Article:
Page 32 - EBA 2013.2869 Risk Assesment Report final proof4

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E U R O P E A N B A N K I N G A U T H O R I T Y
30
0 % 20 % 40 % 60 % 80 %
You see threats to your retail deposit
growth due to increased market
competition and changing customer
behaviour
You see threats to your wholesale deposit
growth due to increased competition and
rate shopping
You accept increasing your deposit base
through offering better rates and terms to
gain market share
0 % 20 % 40 % 60 % 80 %
You are aiming to reduce your
loan-deposit ratio
a. If so:
i. Via loan growth control or
reduction
ii.Via funding growth
iii. Via both
Jun 2013 — Agree
or somewhat agree
Dec 2012 — Agree
or somewhat agree
Jun 2012 — Agree
or somewhat agree
Figure 22: Deposits (
source:
RAQ)
The length of the bars shows the percentage of respondents who agreed or somewhat agreed with the statement on the y-axis.
deposit base in order to target lower loan-
deposit ratios.
Therefore, aiming for higher reliance on de-
posit funding is leading to more balance sheet
stability and a better funding mix, but at the
same time may result in an increase of in-
market competition among banks for new
deposits in some geographies, raising overall
funding costs and thus potentially challenging
bank profitability.
Moreover, increasing reliance on deposits
could also pose vulnerabilities as deposits
might become more volatile as new resolution
and bail-in requirements emerge. As a result,
continued funding challenges continue to ex-
ist, particularly in distressed countries.
RAQ respondents reduced their apprehen-
sion for increased market competition in re-
tail deposits and wholesale deposits. At the
same time, they also reduced their accept-
ance to increase deposit base through of-
fering better rates and terms to gain market
share, consequently reducing competition for
deposits. The majority of the RAQ respond-
ents are still aiming to reduce their loan-to-
deposit ratio via both loan growth control or
reduction and funding growth.
Asset encumbrance and collateral
In 2012, the reliance on secured funding has
created a substantial amount of asset en-
cumbrance. In cases where it exceeds certain
thresholds the asset encumbrance could be
harmful and self-reinforcing. Amongst many
reasons, the excessive reliance on central
bank borrowing required banks to earmark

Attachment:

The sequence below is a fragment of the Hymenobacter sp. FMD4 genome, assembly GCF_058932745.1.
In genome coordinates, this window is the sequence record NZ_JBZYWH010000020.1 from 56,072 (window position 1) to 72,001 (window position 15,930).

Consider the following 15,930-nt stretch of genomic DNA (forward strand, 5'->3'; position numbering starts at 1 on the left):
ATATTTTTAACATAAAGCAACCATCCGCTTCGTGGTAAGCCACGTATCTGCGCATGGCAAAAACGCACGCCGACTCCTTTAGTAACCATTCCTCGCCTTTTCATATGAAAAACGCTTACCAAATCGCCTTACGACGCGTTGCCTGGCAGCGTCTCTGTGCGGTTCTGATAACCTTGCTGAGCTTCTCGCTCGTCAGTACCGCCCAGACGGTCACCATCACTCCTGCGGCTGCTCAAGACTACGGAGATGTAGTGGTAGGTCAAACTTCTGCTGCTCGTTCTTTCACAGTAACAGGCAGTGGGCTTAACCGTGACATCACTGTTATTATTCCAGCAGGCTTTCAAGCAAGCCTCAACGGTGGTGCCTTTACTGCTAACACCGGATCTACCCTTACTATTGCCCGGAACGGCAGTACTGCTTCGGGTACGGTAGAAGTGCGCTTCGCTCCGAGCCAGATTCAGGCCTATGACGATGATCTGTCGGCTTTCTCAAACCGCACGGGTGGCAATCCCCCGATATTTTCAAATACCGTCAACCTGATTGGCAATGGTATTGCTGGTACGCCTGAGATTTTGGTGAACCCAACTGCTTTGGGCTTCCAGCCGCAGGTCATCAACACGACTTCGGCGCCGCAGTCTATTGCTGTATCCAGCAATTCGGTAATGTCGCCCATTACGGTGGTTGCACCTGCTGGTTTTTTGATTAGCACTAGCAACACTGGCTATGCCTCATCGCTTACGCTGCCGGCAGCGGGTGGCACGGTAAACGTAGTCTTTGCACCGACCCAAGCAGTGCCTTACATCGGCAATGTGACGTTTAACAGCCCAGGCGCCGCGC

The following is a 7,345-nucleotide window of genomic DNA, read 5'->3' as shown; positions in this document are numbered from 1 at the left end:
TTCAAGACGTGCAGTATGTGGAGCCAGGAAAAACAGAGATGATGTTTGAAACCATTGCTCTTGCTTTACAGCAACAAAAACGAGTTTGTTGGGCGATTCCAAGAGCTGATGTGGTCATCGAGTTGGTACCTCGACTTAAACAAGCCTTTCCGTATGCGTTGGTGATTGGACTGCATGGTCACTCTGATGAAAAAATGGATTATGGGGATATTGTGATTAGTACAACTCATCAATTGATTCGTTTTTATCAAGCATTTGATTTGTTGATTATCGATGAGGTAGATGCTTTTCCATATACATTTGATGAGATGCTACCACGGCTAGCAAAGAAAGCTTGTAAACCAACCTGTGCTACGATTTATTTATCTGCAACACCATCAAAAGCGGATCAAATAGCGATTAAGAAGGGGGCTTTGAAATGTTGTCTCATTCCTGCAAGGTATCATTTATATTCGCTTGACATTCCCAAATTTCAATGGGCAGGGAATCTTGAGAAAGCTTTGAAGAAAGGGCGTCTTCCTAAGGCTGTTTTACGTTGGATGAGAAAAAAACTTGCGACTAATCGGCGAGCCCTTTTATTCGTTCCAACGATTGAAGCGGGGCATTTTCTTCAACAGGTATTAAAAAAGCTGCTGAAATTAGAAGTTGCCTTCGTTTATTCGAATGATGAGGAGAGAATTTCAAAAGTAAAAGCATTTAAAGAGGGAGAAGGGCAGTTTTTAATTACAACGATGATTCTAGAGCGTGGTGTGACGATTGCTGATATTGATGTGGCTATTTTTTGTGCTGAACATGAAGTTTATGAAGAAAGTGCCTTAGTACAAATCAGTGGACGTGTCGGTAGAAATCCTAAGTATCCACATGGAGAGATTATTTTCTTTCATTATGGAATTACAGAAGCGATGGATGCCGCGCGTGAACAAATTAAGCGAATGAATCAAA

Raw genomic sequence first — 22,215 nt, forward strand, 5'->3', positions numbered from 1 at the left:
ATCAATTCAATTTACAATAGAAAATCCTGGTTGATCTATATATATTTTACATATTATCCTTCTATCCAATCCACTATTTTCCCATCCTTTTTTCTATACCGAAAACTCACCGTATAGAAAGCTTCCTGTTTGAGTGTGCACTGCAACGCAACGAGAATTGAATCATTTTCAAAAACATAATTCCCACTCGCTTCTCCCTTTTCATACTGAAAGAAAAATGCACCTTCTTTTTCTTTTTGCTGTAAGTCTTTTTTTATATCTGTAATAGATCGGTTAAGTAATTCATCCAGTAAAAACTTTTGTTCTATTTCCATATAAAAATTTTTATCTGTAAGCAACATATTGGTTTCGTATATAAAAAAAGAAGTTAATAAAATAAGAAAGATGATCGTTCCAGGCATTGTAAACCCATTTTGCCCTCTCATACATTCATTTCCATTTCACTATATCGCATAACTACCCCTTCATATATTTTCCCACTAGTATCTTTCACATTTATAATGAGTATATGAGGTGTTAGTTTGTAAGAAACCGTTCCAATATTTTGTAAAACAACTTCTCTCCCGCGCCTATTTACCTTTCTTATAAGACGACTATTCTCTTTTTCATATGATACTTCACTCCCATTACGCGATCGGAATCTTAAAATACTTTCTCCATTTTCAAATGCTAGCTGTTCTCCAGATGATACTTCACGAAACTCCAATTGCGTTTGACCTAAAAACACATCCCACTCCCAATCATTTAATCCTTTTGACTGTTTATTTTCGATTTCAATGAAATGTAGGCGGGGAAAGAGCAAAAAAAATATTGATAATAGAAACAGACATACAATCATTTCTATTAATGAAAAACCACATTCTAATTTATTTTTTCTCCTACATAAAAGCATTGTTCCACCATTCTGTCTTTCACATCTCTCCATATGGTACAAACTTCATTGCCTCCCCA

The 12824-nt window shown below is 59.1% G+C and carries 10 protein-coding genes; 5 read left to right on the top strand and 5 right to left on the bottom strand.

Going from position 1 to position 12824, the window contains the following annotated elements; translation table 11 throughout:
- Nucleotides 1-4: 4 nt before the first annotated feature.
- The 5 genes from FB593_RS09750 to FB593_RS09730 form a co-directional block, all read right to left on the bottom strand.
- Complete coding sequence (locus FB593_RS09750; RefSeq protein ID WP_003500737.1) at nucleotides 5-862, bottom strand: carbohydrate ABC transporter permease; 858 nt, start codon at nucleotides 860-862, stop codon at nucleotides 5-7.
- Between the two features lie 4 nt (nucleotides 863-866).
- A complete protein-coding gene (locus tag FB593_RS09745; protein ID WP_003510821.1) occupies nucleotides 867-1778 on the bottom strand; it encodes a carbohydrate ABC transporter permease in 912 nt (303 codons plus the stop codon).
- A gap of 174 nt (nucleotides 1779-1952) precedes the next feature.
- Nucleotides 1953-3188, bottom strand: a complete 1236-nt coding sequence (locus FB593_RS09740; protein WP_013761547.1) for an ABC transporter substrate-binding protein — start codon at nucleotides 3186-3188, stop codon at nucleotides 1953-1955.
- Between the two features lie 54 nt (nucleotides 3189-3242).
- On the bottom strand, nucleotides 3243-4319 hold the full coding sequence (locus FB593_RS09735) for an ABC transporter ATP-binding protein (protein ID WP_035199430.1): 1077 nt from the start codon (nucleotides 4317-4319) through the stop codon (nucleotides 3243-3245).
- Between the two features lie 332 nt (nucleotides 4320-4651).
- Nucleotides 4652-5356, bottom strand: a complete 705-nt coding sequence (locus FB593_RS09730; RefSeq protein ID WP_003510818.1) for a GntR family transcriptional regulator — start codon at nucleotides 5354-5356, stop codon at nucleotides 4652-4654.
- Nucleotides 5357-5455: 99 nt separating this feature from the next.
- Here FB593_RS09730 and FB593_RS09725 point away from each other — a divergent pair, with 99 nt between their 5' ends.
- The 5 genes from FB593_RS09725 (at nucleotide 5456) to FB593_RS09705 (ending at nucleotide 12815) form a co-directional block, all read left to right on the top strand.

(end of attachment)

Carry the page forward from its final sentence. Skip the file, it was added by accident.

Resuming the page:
significant amounts of collateral in their bal-
ance sheets. At the same time, forthcoming
regulations are likely to lead to an increase
in the demand for collateral. A sustainable
development needs to consider the necessity
to restore market access for banks, both in
terms of costs and availability, and a move
away from central bank support towards the
increasing use of unsecured funding on pri-
vate markets.
Looking ahead, there are some positive
signs. A majority of RAQ respondents con-
tinue to consider that there will be less need
for central bank borrowing and do not intend
to rely more on secured lending. At the same
time, there is a strong response decrease
in saying that the level of collateral neces-
sary for new lending is increasing. In addi-
tion, the majority of RAQ respondents are
measuring the amount and growth of asset
encumbrance and an increasing number of
respondents have internally set a strategic
ceiling for the level of asset encumbrance in
their balance sheets.
A regain in confidence within the banking sys-
tem would be the re-emergence of an active
cross-border interbank market. Signs of frag-
mentation of the single market can be identi-
fied in funding conditions, also evidenced by
a strong reduction in cross-border interbank
activities. Despite a benign funding environ-
ment, banks remain susceptible to a sudden
switch of market sentiment, and the sustain-
ability of benign conditions remains fragile.
Nevertheless, the RAQ respondents provide
some signs of improvement (in comparison
to December 2012) with both a significant de-
crease in the number of banks affected by the
reduction in cross-border activity and also
with fewer banks agreeing to a reduction on
their cross-border interbank lending.